It's not a great feeling to make a mistake, but when there are enough of them that apology is plural, that's even worse. So here goes:
In the August-September issue I did not include the speech made by Lizzy Muhammad-Park, our $12,000 winner of the Kenneth Jernigan Scholarship. Here is what she said:
Lizzy: Thank you, Madam Chair.
Hello, my Federation family. This honor represents your belief in me as a Federation leader and as a future successful blind professional. I would like to give a huge thank-you to the scholarship committee; to the National Federation of the Blind as a whole; to Dr. Ray Kurzweil; to my husband; to my parents, especially my mom; and to my Lord and Savior, Jesus Christ. I heard a quote earlier this week which said, “Don't worry about how you can get out of a situation, but instead think of why you were put in it.”
With that, I need to share a little story with you. After four surgeries, a 5-year-old girl had a conversation with her mother that went something like this.
“I can't take it anymore.”
“You have to, baby. You're strong.”
“No, really, mom, I can't do this again.”
“Are you sure?” The mother wondered what her child's future might hold. “If you don't, you won't be able to see anymore.”
“I don't really care about that. Can I still go to school?”
“Can I still play with my friends?”
“Can I still watch TV?”
“Yes,” her mom said.
“Okay, then, I'm fine with it. As long as I don't have to get another surgery.”
I was that little girl. And after this conversation, my mom told my family about our decision.
“You can't listen to a child! She doesn't know what it means to be blind!”
Hmm, what did they know?
“No,” my mom said firmly. “If she's okay with it, then we're okay with it. You don't know. She might be part of a change for blind people. I believe that she was chosen for this. God has a plan for her life, so instead of praying for her sight, let's pray for His will to be done.”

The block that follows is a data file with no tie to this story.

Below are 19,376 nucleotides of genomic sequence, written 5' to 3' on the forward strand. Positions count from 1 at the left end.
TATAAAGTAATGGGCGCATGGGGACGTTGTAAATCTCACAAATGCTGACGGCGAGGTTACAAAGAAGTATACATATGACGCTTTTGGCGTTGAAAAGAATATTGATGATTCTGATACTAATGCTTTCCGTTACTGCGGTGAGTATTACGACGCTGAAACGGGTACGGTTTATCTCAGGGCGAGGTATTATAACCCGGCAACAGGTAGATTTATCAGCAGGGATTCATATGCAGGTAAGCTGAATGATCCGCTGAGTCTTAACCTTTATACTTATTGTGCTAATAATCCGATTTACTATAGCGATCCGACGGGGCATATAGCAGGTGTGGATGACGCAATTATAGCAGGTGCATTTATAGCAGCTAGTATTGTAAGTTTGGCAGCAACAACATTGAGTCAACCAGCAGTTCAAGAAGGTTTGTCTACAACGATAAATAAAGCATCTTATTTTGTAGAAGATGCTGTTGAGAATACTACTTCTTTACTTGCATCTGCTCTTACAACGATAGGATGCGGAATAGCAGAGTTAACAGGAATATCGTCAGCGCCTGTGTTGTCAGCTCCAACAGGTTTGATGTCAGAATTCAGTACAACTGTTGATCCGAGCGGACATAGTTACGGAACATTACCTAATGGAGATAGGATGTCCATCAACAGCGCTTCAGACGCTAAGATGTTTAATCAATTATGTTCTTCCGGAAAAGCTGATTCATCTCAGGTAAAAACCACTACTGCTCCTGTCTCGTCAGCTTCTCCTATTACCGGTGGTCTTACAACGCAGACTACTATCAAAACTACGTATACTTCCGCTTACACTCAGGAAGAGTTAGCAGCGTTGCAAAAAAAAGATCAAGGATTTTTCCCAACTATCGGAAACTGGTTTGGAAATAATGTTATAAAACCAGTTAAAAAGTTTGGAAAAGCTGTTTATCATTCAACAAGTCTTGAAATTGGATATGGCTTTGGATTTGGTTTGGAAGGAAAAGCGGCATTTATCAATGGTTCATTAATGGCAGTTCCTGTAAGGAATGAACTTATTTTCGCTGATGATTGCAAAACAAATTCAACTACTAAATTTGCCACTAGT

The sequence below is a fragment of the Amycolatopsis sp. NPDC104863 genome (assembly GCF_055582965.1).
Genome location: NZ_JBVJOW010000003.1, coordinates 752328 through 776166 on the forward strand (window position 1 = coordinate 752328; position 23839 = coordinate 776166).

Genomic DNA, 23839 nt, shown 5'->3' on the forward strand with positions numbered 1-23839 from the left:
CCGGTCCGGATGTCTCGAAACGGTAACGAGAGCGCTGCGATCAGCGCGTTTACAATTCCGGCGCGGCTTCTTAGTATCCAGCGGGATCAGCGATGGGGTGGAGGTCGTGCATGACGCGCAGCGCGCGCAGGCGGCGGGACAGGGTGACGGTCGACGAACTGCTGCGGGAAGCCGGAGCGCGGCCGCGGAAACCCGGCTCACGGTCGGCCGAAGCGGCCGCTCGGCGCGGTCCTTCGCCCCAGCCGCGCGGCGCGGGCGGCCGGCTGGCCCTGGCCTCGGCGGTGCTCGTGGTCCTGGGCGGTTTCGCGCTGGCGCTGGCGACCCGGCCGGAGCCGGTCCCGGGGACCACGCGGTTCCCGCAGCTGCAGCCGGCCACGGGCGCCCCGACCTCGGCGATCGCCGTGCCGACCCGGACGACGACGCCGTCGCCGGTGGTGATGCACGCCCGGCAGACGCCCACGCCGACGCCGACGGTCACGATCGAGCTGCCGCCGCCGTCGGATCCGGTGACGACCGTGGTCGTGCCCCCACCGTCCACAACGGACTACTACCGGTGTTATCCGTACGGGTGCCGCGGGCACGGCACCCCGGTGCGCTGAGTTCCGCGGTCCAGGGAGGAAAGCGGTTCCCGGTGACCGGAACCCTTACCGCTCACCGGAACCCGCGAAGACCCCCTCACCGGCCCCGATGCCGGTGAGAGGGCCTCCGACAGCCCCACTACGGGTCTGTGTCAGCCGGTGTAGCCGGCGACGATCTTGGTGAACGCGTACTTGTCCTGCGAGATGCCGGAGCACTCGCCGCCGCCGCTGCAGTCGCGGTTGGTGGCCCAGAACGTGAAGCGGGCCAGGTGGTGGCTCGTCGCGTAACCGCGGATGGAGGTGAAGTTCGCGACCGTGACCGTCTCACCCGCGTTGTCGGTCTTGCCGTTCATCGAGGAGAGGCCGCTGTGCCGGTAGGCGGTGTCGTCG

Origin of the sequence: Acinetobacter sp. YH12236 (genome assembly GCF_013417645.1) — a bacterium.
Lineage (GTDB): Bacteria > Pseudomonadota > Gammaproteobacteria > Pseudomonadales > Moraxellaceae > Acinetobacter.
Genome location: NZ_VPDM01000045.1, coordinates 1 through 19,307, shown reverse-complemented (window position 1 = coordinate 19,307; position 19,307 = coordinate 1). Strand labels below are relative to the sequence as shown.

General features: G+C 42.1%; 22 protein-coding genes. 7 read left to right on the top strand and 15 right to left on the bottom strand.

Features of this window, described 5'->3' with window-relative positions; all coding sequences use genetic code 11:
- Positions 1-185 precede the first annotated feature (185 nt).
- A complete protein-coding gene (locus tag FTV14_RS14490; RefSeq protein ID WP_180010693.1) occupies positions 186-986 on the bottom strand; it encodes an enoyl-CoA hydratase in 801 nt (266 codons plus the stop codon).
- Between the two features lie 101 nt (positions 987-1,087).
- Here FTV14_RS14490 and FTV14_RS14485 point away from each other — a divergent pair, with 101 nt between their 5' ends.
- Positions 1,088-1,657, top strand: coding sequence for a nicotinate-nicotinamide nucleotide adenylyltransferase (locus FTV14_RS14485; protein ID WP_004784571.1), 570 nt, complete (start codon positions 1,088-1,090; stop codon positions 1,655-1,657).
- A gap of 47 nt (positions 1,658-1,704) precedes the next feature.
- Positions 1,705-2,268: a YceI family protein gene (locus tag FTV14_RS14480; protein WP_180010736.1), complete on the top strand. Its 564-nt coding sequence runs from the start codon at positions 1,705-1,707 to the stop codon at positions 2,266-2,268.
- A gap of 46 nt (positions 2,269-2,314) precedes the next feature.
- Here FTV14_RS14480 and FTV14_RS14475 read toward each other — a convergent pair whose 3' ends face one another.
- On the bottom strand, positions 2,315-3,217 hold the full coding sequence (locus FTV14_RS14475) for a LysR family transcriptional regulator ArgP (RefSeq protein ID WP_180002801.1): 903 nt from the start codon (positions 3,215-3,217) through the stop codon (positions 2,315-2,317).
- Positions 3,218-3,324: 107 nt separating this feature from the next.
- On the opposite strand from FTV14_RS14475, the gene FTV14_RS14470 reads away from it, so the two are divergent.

Since everyone doesn't have my mom on speed dial, I will leave you with this: What the world views as weakness can be used for strength. It is in this way that the least become the greatest. People may underestimate you, and they will doubt you. But don't let people tell you who you are. You tell them who you are. Better yet, show them. You are not a victim of blindness. You were chosen for this. You are in the right place at the right time, surrounded by the right people, the members of the National Federation of the Blind showing people who we are—I’ve got to start that part again because it's like the best part. The members of the National Federation of the Blind: showing people who we are with everything we do since 1940; Live the life you want and build the Federation.
Thank you a million times over for awarding me this honor. I will do my best to make you proud.
In the same issue I put a picture of Briley O'Connor in the place where our Iron Man Randi Strunk should have appeared. You will also find it here.
I remember reading Hazel tenBroek talking about getting out an issue of the Braille Monitor from the Berkeley office. To paraphrase, she said, "We all set back, took a few minutes to rejoice, and then waited for the list of our mistakes to start coming in. That's no excuse for me, of course, but it's nice not to be alone.